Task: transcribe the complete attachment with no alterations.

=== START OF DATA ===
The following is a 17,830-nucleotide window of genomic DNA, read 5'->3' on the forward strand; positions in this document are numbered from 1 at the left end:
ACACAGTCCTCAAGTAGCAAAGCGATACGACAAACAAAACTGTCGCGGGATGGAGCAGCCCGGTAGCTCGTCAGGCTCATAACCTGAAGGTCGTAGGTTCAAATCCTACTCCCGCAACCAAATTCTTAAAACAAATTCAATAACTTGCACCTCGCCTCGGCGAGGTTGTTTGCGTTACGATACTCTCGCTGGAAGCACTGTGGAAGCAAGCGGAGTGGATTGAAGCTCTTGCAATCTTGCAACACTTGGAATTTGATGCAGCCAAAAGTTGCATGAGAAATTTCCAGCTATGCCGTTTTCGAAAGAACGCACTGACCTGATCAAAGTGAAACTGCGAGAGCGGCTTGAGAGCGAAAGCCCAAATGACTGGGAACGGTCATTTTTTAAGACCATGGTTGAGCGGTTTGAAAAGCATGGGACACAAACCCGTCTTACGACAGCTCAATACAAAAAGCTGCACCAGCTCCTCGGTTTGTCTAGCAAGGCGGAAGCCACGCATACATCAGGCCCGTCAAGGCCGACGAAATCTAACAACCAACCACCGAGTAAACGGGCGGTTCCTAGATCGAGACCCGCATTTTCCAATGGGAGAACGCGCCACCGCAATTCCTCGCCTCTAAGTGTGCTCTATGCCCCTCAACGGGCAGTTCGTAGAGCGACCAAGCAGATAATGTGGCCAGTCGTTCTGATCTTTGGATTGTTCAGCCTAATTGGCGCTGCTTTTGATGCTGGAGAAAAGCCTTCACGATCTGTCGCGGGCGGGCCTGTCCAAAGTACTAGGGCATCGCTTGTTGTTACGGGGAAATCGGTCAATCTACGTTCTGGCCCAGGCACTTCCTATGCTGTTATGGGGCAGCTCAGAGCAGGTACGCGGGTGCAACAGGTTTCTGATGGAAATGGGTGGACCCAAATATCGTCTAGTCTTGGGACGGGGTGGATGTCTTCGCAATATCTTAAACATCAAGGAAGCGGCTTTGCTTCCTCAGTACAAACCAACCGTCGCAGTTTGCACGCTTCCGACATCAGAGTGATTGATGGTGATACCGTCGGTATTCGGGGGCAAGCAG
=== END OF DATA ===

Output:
The following is a 17,830-nucleotide window of genomic DNA, read 5'->3' on the forward strand; positions in this document are numbered from 1 at the left end:
ACACAGTCCTCAAGTAGCAAAGCGATACGACAAACAAAACTGTCGCGGGATGGAGCAGCCCGGTAGCTCGTCAGGCTCATAACCTGAAGGTCGTAGGTTCAAATCCTACTCCCGCAACCAAATTCTTAAAACAAATTCAATAACTTGCACCTCGCCTCGGCGAGGTTGTTTGCGTTACGATACTCTCGCTGGAAGCACTGTGGAAGCAAGCGGAGTGGATTGAAGCTCTTGCAATCTTGCAACACTTGGAATTTGATGCAGCCAAAAGTTGCATGAGAAATTTCCAGCTATGCCGTTTTCGAAAGAACGCACTGACCTGATCAAAGTGAAACTGCGAGAGCGGCTTGAGAGCGAAAGCCCAAATGACTGGGAACGGTCATTTTTTAAGACCATGGTTGAGCGGTTTGAAAAGCATGGGACACAAACCCGTCTTACGACAGCTCAATACAAAAAGCTGCACCAGCTCCTCGGTTTGTCTAGCAAGGCGGAAGCCACGCATACATCAGGCCCGTCAAGGCCGACGAAATCTAACAACCAACCACCGAGTAAACGGGCGGTTCCTAGATCGAGACCCGCATTTTCCAATGGGAGAACGCGCCACCGCAATTCCTCGCCTCTAAGTGTGCTCTATGCCCCTCAACGGGCAGTTCGTAGAGCGACCAAGCAGATAATGTGGCCAGTCGTTCTGATCTTTGGATTGTTCAGCCTAATTGGCGCTGCTTTTGATGCTGGAGAAAAGCCTTCACGATCTGTCGCGGGCGGGCCTGTCCAAAGTACTAGGGCATCGCTTGTTGTTACGGGGAAATCGGTCAATCTACGTTCTGGCCCAGGCACTTCCTATGCTGTTATGGGGCAGCTCAGAGCAGGTACGCGGGTGCAACAGGTTTCTGATGGAAATGGGTGGACCCAAATATCGTCTAGTCTTGGGACGGGGTGGATGTCTTCGCAATATCTTAAACATCAAGGAAGCGGCTTTGCTTCCTCAGTACAAACCAACCGTCGCAGTTTGCACGCTTCCGACATCAGAGTGATTGATGGTGATACCGTCGGTATTCGGGGGCAAGCAG